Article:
Case study by Morgan Stanley Research

Building desalination plants appears to be the mining industry’s favoured solution to the issue of water scarcity. Chile is proposing a law directing all mines using more than 150 litres of water per second to incorporate seawater in their operations.

Our analysis suggests that desalination adds US$2,000- US$2,800 per tonne to capital intensity and US$92 per tonne to annual operating costs. To maintain a minimum unlevered project IRR of 15% (pre-tax), this requires copper’s US$6,724 per tonne estimated price to rise by US$400- US$500 per tonne.

This incremental cost can have a material impact on project economics. We believe that the environmental scrutiny of Antofagasta’s Los Pelambres expansion has reduced the project’s IRR from 14% to 11%.

The 90kt-95kt copper project was initially planned to commence production in 2018, but we estimate that the two-three year delay in obtaining the environmental permit, resulting from the requirement to construct a desalination plant with associated infrastructure, means that volume growth at Los Pelambres will not materialise before 2021.

The growing cost of water

Water is critical to copper production: 78% of copper produced by the world’s 20 largest mines is currently in water-challenged regions, with Chile (33% of 2014 global production) most affected. The problem is getting worse: global demand for water is set to exceed supply by 40% in 2030, whilst structural shifts in copper mining, such as a change in the targeted geology (lower grades and rising sulphide content), demand more water-intensive processes.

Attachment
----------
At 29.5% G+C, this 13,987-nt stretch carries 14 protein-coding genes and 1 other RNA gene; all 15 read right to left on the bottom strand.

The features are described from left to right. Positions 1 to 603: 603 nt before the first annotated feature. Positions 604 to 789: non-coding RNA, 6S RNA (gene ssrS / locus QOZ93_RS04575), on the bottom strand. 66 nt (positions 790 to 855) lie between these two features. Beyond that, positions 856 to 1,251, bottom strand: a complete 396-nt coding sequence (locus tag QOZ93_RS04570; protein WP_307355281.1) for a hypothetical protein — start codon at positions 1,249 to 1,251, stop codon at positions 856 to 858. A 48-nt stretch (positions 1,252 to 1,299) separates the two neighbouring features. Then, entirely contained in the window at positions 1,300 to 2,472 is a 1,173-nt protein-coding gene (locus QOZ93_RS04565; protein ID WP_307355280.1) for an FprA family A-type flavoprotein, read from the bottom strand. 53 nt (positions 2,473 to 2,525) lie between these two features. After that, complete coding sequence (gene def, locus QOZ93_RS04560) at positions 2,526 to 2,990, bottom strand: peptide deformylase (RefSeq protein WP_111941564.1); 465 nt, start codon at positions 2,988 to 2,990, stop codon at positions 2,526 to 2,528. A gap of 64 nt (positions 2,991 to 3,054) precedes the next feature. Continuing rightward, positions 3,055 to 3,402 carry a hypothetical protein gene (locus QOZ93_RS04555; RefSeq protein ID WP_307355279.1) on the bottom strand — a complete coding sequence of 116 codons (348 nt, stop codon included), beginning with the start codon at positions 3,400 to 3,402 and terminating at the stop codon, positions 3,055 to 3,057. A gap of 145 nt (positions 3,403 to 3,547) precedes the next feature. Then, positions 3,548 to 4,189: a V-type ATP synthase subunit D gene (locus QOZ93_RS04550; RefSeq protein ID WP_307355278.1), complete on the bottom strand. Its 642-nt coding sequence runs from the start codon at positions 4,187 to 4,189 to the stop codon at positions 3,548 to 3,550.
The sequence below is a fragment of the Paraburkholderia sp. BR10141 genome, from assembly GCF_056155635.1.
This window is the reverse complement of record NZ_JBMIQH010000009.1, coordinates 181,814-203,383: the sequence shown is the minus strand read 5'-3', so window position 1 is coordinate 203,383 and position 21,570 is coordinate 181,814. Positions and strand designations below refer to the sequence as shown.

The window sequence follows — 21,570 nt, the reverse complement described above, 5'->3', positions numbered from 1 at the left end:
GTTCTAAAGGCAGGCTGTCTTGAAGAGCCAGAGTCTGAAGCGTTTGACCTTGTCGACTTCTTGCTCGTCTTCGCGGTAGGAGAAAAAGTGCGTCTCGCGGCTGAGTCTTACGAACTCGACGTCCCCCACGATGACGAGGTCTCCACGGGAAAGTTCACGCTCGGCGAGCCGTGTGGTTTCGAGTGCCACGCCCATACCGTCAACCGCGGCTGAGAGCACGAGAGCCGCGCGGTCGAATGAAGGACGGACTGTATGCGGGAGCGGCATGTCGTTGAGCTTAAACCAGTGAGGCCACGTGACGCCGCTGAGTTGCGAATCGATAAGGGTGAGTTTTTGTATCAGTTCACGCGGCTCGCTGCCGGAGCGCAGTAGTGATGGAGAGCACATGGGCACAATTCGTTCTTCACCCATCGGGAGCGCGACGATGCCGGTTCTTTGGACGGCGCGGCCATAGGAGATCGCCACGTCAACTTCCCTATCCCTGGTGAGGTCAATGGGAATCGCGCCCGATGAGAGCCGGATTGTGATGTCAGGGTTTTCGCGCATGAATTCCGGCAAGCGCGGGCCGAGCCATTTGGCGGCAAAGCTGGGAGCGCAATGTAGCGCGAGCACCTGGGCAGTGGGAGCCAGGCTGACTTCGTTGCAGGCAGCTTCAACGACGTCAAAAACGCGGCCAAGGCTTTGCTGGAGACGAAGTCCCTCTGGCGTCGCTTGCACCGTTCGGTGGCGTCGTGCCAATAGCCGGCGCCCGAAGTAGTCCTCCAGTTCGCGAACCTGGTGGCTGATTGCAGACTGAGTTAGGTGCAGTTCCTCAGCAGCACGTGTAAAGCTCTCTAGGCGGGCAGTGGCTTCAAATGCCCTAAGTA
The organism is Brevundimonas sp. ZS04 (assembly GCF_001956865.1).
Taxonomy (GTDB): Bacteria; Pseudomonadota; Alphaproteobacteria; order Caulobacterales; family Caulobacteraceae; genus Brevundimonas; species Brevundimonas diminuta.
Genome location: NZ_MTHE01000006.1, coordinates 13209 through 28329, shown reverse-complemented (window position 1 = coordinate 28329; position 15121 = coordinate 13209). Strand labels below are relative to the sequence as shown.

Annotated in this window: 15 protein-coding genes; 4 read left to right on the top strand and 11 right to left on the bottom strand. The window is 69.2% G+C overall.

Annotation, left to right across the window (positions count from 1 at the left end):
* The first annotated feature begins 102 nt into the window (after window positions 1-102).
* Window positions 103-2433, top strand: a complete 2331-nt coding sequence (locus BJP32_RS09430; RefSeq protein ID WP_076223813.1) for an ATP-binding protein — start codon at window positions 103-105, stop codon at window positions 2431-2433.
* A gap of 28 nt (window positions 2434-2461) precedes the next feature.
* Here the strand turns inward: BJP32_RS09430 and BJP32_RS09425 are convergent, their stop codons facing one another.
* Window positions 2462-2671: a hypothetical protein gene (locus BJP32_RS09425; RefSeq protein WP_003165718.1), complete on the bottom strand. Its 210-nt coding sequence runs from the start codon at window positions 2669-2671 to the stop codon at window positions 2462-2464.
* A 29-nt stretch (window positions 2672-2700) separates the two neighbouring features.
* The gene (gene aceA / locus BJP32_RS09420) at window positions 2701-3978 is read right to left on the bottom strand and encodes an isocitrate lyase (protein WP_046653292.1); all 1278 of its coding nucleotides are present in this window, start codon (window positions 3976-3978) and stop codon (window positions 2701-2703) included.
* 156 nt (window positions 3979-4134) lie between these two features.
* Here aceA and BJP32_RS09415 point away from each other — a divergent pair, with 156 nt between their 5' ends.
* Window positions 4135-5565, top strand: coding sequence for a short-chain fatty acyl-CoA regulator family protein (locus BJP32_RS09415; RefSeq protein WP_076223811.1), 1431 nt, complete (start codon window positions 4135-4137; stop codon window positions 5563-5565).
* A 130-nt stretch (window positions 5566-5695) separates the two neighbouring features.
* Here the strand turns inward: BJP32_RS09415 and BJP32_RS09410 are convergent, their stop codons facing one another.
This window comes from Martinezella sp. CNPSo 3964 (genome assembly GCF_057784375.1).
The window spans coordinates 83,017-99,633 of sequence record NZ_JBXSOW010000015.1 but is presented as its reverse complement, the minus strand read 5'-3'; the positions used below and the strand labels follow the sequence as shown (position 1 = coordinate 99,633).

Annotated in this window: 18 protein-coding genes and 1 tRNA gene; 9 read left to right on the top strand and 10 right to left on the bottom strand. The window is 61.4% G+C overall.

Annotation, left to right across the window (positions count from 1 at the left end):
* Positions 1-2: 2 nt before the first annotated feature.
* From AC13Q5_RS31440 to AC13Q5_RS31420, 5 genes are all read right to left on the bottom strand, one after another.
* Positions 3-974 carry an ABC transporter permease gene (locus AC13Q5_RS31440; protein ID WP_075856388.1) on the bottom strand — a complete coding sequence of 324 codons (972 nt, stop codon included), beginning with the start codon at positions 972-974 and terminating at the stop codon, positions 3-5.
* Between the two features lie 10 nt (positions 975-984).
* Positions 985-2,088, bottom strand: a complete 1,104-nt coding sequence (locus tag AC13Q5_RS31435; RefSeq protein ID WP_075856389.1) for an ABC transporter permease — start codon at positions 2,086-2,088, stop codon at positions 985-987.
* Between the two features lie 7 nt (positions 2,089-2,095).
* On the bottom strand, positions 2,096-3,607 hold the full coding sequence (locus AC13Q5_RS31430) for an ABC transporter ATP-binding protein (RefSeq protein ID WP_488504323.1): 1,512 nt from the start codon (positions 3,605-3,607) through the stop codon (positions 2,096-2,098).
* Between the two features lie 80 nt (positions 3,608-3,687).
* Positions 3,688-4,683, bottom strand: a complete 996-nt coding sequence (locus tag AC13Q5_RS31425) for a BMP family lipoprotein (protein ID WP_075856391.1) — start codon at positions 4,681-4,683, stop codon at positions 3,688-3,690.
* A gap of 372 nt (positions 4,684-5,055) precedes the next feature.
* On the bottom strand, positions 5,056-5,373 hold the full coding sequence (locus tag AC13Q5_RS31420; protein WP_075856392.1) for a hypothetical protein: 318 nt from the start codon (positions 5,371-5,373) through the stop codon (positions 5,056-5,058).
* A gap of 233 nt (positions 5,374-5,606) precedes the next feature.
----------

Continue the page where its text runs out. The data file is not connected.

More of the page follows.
The use of fresh water, increasingly contested between mining companies and local communities, has been at the source of a dispute with Antofagasta.

Recent protests that led to a temporary stoppage of copper shipments from Antofagasta’s largest mine are the most serious disruption yet and an indication of the heightened social scrutiny of Antofagasta’s, and more generally the mining industry’s, activities in Chile.

Project permitting has become more stringent, influenced by rising friction between local communities and mining companies in general around environmental issues, notably fresh water usage and the impact of mine tailings on nearby communities.

Additional investment in a water treatment facility will raise the capital intensity...

...and reduce the investment post tax unlevered IRR from fourteen percent to eleven percent

Impact of integration

In April 2015, we published a detailed report on Antofagasta, with a negative perspective on the company’s copper mining operations. Due to production disruption from water usage disputes and permit delays for new projects, the analysts believed that the company’s modest growth profile could deteriorate and additional capital on new infrastructure (i.e. the construction and running of a desalination plant) might need to be spent to deliver top-line growth and offset the impact of declining grades and rising rock hardness. This would increase capital employed per tonne about 48% by 2021, eroding benefits of a copper price recovery.

Maintaining additional infrastructure would also result in higher operating costs, further contracting margins. Additional spending and permitting delays were factored into the base case valuation.